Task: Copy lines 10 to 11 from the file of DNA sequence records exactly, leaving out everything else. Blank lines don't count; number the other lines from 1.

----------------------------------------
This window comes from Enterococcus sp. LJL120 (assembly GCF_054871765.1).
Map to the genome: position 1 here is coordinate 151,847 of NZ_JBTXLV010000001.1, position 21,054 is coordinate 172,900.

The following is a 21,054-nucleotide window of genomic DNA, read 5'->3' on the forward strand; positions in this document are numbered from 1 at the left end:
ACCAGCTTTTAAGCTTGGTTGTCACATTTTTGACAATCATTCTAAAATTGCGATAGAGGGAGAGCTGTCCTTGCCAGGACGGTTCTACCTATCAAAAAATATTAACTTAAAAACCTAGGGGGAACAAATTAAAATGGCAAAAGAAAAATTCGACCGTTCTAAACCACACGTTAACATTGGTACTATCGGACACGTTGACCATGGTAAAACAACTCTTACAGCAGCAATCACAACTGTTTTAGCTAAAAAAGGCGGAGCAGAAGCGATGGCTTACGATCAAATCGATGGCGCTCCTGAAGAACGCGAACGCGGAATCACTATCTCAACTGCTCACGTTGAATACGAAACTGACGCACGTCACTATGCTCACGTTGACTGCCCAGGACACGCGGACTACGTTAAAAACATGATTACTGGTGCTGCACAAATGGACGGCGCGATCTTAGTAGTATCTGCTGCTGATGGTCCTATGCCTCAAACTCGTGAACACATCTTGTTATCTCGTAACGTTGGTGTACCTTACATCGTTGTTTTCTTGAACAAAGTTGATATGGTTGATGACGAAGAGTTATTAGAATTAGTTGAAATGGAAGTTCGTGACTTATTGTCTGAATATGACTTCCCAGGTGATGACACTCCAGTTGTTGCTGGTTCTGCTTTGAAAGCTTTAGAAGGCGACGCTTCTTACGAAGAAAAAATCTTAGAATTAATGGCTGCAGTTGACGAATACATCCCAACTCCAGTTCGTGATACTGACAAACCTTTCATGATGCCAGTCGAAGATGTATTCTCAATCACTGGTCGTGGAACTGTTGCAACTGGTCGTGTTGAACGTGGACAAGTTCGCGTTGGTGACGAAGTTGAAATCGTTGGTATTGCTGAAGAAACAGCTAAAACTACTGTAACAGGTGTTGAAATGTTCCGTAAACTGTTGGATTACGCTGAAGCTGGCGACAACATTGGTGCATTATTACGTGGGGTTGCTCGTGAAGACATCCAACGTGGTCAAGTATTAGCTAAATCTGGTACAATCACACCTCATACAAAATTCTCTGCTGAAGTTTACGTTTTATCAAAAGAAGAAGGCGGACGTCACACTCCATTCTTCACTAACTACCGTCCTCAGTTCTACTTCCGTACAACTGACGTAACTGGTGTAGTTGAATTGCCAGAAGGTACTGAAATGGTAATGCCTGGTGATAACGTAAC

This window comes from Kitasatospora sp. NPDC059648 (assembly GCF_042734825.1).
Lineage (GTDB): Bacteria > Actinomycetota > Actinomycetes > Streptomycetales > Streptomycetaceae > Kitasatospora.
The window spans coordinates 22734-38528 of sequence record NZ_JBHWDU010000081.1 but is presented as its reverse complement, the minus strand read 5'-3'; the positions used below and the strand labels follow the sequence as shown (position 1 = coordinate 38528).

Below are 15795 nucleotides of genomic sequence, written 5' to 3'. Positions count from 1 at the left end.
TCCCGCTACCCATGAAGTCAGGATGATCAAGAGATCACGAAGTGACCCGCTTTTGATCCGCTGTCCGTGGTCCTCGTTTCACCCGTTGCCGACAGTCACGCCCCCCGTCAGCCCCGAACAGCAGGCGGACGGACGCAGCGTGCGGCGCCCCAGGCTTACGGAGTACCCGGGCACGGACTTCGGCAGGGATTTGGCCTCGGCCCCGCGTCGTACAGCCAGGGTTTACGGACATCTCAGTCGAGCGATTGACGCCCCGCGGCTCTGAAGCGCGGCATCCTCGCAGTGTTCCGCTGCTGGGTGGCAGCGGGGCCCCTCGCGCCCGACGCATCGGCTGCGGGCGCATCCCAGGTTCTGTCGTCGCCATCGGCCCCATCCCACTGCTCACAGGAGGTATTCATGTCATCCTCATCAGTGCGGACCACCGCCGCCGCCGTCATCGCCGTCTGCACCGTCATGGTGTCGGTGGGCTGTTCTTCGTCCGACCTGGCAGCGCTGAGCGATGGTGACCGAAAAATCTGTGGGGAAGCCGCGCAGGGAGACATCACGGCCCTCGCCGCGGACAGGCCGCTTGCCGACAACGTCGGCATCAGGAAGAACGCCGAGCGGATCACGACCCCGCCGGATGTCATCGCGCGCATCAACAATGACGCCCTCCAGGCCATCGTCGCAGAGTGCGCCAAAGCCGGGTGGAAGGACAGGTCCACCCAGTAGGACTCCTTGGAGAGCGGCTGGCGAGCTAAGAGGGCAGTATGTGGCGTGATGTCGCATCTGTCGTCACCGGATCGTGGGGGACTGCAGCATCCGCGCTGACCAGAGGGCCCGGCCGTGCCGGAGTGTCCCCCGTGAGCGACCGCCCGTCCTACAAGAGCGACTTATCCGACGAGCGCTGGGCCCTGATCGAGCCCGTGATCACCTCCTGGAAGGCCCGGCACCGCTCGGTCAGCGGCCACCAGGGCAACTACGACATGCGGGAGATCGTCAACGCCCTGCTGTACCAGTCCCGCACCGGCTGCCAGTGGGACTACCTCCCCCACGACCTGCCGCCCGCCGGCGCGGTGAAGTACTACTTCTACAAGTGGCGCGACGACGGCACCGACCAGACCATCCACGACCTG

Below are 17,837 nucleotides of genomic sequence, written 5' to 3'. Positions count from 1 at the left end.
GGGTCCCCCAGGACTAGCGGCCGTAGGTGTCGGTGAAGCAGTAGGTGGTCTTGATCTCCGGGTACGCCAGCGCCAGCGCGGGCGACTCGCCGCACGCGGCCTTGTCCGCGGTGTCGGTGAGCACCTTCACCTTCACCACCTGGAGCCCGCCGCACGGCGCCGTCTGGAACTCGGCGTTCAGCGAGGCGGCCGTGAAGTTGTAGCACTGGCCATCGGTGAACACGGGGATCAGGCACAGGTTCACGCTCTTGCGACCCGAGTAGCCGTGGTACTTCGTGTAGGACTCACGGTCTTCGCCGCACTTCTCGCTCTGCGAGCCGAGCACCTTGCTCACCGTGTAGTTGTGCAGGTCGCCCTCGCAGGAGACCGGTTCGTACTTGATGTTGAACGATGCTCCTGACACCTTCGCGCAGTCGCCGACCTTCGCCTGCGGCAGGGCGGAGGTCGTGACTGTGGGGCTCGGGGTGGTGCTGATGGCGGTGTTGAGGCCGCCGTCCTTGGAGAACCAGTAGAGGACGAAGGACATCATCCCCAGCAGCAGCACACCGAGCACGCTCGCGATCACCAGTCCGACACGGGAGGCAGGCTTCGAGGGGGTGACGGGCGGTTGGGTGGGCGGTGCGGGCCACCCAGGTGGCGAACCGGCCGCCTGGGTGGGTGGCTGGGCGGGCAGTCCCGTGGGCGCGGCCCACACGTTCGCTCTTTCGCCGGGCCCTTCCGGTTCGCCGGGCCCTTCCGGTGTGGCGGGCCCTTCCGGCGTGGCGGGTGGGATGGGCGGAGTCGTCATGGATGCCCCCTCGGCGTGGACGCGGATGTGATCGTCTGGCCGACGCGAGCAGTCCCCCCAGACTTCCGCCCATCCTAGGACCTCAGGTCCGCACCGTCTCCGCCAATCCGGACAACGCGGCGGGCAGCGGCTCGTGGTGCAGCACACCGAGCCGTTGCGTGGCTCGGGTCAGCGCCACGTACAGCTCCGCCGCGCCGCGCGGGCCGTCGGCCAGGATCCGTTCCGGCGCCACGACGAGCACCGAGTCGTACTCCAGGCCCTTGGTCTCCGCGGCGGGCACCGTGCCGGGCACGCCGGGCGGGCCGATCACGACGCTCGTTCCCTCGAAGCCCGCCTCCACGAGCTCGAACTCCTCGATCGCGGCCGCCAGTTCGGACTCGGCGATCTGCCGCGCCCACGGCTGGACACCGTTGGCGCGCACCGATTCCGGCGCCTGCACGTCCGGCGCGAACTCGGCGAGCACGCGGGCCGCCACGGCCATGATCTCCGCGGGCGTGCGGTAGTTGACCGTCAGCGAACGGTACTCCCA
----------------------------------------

Below are 17,837 nucleotides of genomic sequence, written 5' to 3'. Positions count from 1 at the left end.
GGGTCCCCCAGGACTAGCGGCCGTAGGTGTCGGTGAAGCAGTAGGTGGTCTTGATCTCCGGGTACGCCAGCGCCAGCGCGGGCGACTCGCCGCACGCGGCCTTGTCCGCGGTGTCGGTGAGCACCTTCACCTTCACCACCTGGAGCCCGCCGCACGGCGCCGTCTGGAACTCGGCGTTCAGCGAGGCGGCCGTGAAGTTGTAGCACTGGCCATCGGTGAACACGGGGATCAGGCACAGGTTCACGCTCTTGCGACCCGAGTAGCCGTGGTACTTCGTGTAGGACTCACGGTCTTCGCCGCACTTCTCGCTCTGCGAGCCGAGCACCTTGCTCACCGTGTAGTTGTGCAGGTCGCCCTCGCAGGAGACCGGTTCGTACTTGATGTTGAACGATGCTCCTGACACCTTCGCGCAGTCGCCGACCTTCGCCTGCGGCAGGGCGGAGGTCGTGACTGTGGGGCTCGGGGTGGTGCTGATGGCGGTGTTGAGGCCGCCGTCCTTGGAGAACCAGTAGAGGACGAAGGACATCATCCCCAGCAGCAGCACACCGAGCACGCTCGCGATCACCAGTCCGACACGGGAGGCAGGCTTCGAGGGGGTGACGGGCGGTTGGGTGGGCGGTGCGGGCCACCCAGGTGGCGAACCGGCCGCCTGGGTGGGTGGCTGGGCGGGCAGTCCCGTGGGCGCGGCCCACACGTTCGCTCTTTCGCCGGGCCCTTCCGGTTCGCCGGGCCCTTCCGGTGTGGCGGGCCCTTCCGGCGTGGCGGGTGGGATGGGCGGAGTCGTCATGGATGCCCCCTCGGCGTGGACGCGGATGTGATCGTCTGGCCGACGCGAGCAGTCCCCCCAGACTTCCGCCCATCCTAGGACCTCAGGTCCGCACCGTCTCCGCCAATCCGGACAACGCGGCGGGCAGCGGCTCGTGGTGCAGCACACCGAGCCGTTGCGTGGCTCGGGTCAGCGCCACGTACAGCTCCGCCGCGCCGCGCGGGCCGTCGGCCAGGATCCGTTCCGGCGCCACGACGAGCACCGAGTCGTACTCCAGGCCCTTGGTCTCCGCGGCGGGCACCGTGCCGGGCACGCCGGGCGGGCCGATCACGACGCTCGTTCCCTCGAAGCCCGCCTCCACGAGCTCGAACTCCTCGATCGCGGCCGCCAGTTCGGACTCGGCGATCTGCCGCGCCCACGGCTGGACACCGTTGGCGCGCACCGATTCCGGCGCCTGCACGTCCGGCGCGAACTCGGCGAGCACGCGGGCCGCCACGGCCATGATCTCCGCGGGCGTGCGGTAGTTGACCGTCAGCGAACGGTACTCCCA